What you’ll see in this first map is that Wolf was all over the place with his strike zone. It was wide. However, the next graphs give you a little bit better picture as we see that it was primarily wide to the righties.


As a result, we see a correct call rate for the night that was less than stellar. Not a good night for the man in blue behind the plate.

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Three Up, Three Down

Friday, April 26th, 2013

(Through games of 4/24, minimum 50 plate appearances)

Three Up

Rock Shoulders, 1B/DH
Age 21, Single A
.410/.486/.672, 1.158 OPS, 8 XBH
12.9% BB, 18.6% K, .477 BABIP

The best name in the minors is crushing it down in Kane County. He is a bit older than most legit prospects (he has at least one teammate over 2 years younger), but we can’t argue with the results so far. Good walk rate, respectable K rate, and good power, but as a 1B he will have to hit in AA to get any prospect love.

Jorge Soler, RF
Age 21, Advanced A
.304/.396/.500, .896 OPS, 5 XBH
13.2% BB, 17.0% K, .343 BABIP

The BABIP isn’t as outrageous as Rock’s currently is, so I’m much more confident that Soler can continue to put up these numbers moving forward. I am loving the BB/K ratio so far; enough that it would cement his status as my #1 Cub prospect.

Arismendy Alcantara, SS/2B
Age 21, Double A
.288/.370/.463, .832 OPS, 6 XBH, 12/12 SB
11.8% BB, 22.6% K, .339 BABIP

The 4th youngest player in the Southern League is showing all the tools. Despite the age, he is tied for the organization lead with Rock Shoulders with four home runs. Strikeout rate is a bit high, but that doesn’t worry me because of his age and his ability to draw a walk. I think he jumps into next year’s Top 100 with ease.

Three Down

Christian Villanueva, 3B
Age 22, Double A
.225/.295/.352, .647 OPS, 7 XBH
7.7% BB, 17.9% K, .268 BABIP

Not such a great start but I don’t think it’s as bad as it looks. The average line in AA is 235/318/346 (which makes Alcantara’s start even more impressive), so Villanueva is only a little below average so far. The BABIP is low, walk rate is average, and the K rate is respectable…with his good defense at 3B, he just needs to be an average hitter and I think he’ll be a little better than that when the season is over.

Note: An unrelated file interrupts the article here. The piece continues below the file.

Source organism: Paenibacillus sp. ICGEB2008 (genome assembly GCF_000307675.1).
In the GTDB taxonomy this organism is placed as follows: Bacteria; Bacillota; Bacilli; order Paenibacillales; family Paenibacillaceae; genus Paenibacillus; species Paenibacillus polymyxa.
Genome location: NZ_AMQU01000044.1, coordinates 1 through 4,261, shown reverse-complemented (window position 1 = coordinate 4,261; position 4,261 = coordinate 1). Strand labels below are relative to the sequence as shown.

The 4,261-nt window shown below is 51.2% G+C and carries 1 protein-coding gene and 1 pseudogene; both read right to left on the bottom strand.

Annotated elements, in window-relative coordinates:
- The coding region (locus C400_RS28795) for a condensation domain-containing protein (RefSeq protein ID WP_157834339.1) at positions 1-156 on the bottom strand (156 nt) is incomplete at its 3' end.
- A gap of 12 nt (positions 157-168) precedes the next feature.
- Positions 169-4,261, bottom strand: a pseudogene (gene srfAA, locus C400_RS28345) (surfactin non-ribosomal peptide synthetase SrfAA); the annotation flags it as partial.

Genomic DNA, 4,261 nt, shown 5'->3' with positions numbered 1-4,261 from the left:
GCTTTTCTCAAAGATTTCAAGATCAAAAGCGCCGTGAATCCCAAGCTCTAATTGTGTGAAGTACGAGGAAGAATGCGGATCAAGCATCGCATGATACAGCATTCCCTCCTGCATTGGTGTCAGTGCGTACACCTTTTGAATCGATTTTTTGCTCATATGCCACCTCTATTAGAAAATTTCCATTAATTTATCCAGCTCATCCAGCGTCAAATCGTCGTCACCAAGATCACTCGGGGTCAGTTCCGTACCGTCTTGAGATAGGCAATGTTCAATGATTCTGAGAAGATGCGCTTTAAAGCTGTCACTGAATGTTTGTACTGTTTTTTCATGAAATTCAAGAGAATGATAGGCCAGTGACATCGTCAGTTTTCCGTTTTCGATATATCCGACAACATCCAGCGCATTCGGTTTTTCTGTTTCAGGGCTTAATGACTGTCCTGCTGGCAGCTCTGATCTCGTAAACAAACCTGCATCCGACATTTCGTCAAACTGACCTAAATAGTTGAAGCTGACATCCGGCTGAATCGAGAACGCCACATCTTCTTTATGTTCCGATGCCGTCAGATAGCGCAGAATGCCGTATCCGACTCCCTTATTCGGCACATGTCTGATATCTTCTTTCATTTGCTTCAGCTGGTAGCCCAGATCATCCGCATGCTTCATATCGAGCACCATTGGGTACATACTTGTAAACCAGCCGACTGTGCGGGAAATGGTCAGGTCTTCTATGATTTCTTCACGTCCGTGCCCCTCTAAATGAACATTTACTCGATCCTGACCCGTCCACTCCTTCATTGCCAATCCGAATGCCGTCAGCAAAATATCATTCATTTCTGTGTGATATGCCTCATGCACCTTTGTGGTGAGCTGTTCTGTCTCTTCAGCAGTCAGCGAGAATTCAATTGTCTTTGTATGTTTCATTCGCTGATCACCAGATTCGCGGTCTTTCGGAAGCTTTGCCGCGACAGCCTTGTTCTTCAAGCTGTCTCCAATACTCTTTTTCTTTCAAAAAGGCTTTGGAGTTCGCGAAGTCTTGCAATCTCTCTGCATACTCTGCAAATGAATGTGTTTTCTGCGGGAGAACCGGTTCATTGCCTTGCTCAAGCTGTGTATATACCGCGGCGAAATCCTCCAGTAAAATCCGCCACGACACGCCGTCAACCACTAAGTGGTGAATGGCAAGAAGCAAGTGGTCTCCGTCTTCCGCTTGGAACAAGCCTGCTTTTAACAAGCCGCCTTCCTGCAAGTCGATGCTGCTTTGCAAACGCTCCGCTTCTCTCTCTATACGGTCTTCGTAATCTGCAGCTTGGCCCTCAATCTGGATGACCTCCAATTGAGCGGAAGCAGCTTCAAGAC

Gioskar Amaya, 2B
Age 20, Single A
.258/.288/.371, .659 OPS, 5 XBH
4.5% BB, 24.2% K, .340 BABIP

This is why I include BABIP. I don’t believe Amaya’s numbers are going to improve all that much unless something changes in his approach. Low walks, high K’s, and a high BABIP with such a low batting average is a baaaaaaad combination.

Javier Baez, SS
Age 20, Advanced A
.225/.253/.438, .690 OPS, 9 XBH
3.4% BB, 28.7% K, .273 BABIP

The biggest disappointment so far in the early going is the Cubs Top Prospect. He’s hitting for power, but he’s not walking and he’s striking out at a near Brett Jackson-like pace. He will not succeed with these BB and K rates. He’s the 5th youngest player in the Florida State League, so I’m not freaking out or anything, but this is about as poor a start as I could have imagined from Baez.

One note about the minors so far: There were 34 position player prospects with 30 or more plate appearances and half of those had walk rates of 10% or more. There were only four prospects with walk rates under 7%. Without looking into it, that seems like a 180 degree turn and, to me, is evidence of the change in philosophy for the organization. If only our top prospect could follow the lead.

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Game 21 – Finally A Weaker Opponent

Friday, April 26th, 2013

Box Score / Highlights

Star of the Game – Luis Valbuena – .340 (WPA)

Darwin Barney
Defense was on display for the Cubs on Thursday night in Miami, and it all started with Gold Glove 2B Darwin Barney. He made two very nice plays here and here. The flip to Castro was sensational, that’s the only way to record an out with Pierre running in that situation, and if they miss it the bases are loaded.

Welington Castillo
Castillo’s play also came with Pierre at the plate. A poor sacrifice bunt attempt saw Castillo aggressively going after the lead runner at third base in the ninth inning. Again, if he misses this play or is a split-second late with the throw, the bases are loaded and Marmol has no outs.

Hector Rondon
Sometimes it’s just as important to be lucky. And Rondon certainly was as he snagged this liner.

Nice Win
The Cubs jumped out to an early lead when Castro drove in DeJesus who led the game with a double. Edwin Jackson pitched 6 total innings, 3 of which were good, 3 of which weren’t so good. Jackson immediately gave the run back to the Marlins in the bottom of the first…on a bases loaded walk. The Marlins tagged him for a pair of runs in the 2nd. But back-to-back doubles in the fourth from Castillo and Schierholtz plus a sixth inning HR from Schierholtz left the game tied when Jackson exited. He is credited with a quality start, only in the statistical sense however, it was a mediocre outing.